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> Stir Plates 101, from the Northern Brewer Forums
cj in j
post Apr 9 2005, 06:11 PM
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Stir Plate FAQ
contributed by johnm42, Beershasta and Beth
This FAQ was originally posted in the Northern Brewer FAQs Forum, used with permission.

Q. How much would I spend for a stir plate?
A. For under $30, you can build your own stir plate. For anywhere from $30 to $100, you can find many good used and some new stir plates.

Q.Will it help my brewing?
A. Most definitely. The stir plate will keep your yeast constantly suspended. This will benefit the yeast in several ways. First, in the early stages, it will help provide the wort and yeast with extra oxygen, especially if you leave the container loosely covered and/or bubble filtered air through it. Second, once the yeast starts fermenting the starter wort, the stirring action will knock the CO2 out of solution, leading to healthier yeast. And third, the yeast will stay in contact with the sugars in the wort for a longer time. The result of all this is that the yeast will produce more and healthier cells, which will reduce, lag times and ferment further and faster.

Q.How do I use a stir plate?
A. Just follow these easy steps:
1.Place a magnetic capsule in the starter before boiling. The 1-inch capsule is fine for a 1L flask while the 2-inch works well for most anything else that finds its way to the stir plate. The 3-inch is a little large and tends to be "thrown" out of the center fairly easily.
2. Check that the motor is off. Tilt the container so the capsule goes to the lowest part, carefully return the container to horizontal, set what was the lowest part on the center of the stir plate and slide the container to the center of the plate. Usually, you'll hear the capsule sliding.
3. Turn on the plate at low speed until the liquid is obviously rotating. If you hear the motor turning but don't hear the capsule turning, repeat step 2. If you hear the capsule turning but don't see motion, turn up the speed a little.
4. When you see motion, slowly in steps increase the speed until you have a fairly wild vortex. Leave it for 10 minutes so the wort can absorb O2. It will do so quite efficiently. If you should "throw" the capsule by turning it too high, start over at step 2.
5. After aerating the wort, pitch the yeast and reduce the speed so there is a nice vortex. Leave a cover on the container loosely for good gas exchange. A sanitized piece of aluminum foil, folded over once or twice to give it extra strength, works fine as a cover.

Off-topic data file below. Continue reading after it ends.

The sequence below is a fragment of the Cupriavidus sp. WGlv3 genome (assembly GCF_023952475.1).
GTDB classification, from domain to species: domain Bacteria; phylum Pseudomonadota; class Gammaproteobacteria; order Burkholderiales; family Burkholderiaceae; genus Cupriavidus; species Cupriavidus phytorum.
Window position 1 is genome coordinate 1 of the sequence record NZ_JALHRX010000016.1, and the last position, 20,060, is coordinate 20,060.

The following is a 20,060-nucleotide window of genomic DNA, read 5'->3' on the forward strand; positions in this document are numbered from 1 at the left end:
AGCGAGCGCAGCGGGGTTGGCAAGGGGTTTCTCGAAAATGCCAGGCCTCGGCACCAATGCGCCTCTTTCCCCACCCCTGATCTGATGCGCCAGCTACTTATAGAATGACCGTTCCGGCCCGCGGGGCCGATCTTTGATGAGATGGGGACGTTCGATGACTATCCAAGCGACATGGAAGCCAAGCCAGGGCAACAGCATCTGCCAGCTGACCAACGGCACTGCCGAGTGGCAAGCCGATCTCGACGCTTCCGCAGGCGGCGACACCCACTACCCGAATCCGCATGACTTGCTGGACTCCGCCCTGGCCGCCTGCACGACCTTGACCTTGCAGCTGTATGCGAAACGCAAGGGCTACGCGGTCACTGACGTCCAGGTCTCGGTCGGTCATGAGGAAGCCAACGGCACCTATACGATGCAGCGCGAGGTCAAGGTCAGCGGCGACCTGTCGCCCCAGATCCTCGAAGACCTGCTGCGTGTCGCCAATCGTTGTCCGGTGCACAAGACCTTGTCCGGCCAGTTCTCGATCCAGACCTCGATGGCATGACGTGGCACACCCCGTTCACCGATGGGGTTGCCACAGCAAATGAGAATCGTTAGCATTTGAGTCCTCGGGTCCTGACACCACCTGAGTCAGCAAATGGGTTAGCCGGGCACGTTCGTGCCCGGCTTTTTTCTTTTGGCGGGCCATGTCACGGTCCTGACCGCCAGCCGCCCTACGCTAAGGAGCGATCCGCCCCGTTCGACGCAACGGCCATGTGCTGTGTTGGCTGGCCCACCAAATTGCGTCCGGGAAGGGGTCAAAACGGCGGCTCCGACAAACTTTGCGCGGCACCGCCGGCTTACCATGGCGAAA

Q.How long does it take to complete the starter?
A. Most starters will finish in 24 hours. Even a 4L starter takes only 24 hours. Generally, you can tell when the starter has finished by watching the speed of the swirling. Early in the process, the wort will be swirling quite quickly. Once the yeast starts fermenting, the swirling will slow down and the wort will appear muddy and thick. When the yeast is finished, the swirling action will speed up again. That's when it's done.

Q.What do I do then?
A. Pitch the yeast right away, if you are ready for it, or put it in the fridge and let the yeast settle out overnight. You can keep the starter for at least a week or two. Pour off most of the spent wort, stir the yeast cake into the small amount left and pitch the yeast slurry.

Q.Are there any more handy tips about Stir Plates?
A. Why, yes!
1. You can also use O2 if you use it to oxygenate in your flask during that initial aeration period. I do this. I place my O2 line in the flask and run a measured amount while the "wild" vortex is active. [See stout_fan's thread on Air Injection with a Stir Plate for another option.]
2. You can build up starters for lagers by following the instructions once and then placing the starter in a refrigerator. The next day, make another starter, decant the top fluid off your previous starter and pitch the new starter "fuel" on top and re-follow the same steps. This way you basically have a cell count that is double the standard amount of the normal one.
3. At pitching, you can use a magnet and pull the stir bar to the side of the inside of the flask. This way when you pitch, your stir bar won't fall into your wort. You can also note that an extra stir bar is useful incase one goes into your wort. This would make your stir plate useless until your beer is finished fermenting.
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